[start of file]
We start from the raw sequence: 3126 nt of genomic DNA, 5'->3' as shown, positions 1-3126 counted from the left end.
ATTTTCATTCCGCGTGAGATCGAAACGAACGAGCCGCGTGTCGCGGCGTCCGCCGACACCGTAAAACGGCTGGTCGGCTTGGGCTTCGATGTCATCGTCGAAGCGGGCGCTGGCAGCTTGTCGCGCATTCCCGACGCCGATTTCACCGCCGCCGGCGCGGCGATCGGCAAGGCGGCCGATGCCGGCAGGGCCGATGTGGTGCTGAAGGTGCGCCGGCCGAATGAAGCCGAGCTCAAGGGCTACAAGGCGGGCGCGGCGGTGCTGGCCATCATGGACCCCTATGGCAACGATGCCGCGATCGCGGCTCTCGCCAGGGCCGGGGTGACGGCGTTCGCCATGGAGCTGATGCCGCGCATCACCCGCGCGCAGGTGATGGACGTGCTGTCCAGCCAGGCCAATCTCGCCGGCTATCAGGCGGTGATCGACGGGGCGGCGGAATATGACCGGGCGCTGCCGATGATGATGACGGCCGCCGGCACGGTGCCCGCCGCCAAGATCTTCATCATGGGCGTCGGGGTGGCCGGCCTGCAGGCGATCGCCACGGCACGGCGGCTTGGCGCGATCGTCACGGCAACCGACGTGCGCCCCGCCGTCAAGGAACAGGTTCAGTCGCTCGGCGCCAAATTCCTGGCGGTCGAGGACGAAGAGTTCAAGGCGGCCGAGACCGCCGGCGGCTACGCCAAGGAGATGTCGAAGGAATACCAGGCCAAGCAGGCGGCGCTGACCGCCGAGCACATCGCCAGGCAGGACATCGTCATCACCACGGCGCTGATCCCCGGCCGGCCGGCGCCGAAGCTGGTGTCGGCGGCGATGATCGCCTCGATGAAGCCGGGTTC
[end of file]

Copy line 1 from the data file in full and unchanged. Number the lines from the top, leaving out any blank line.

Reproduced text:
We start from the raw sequence: 3126 nt of genomic DNA, 5'->3' as shown, positions 1-3126 counted from the left end.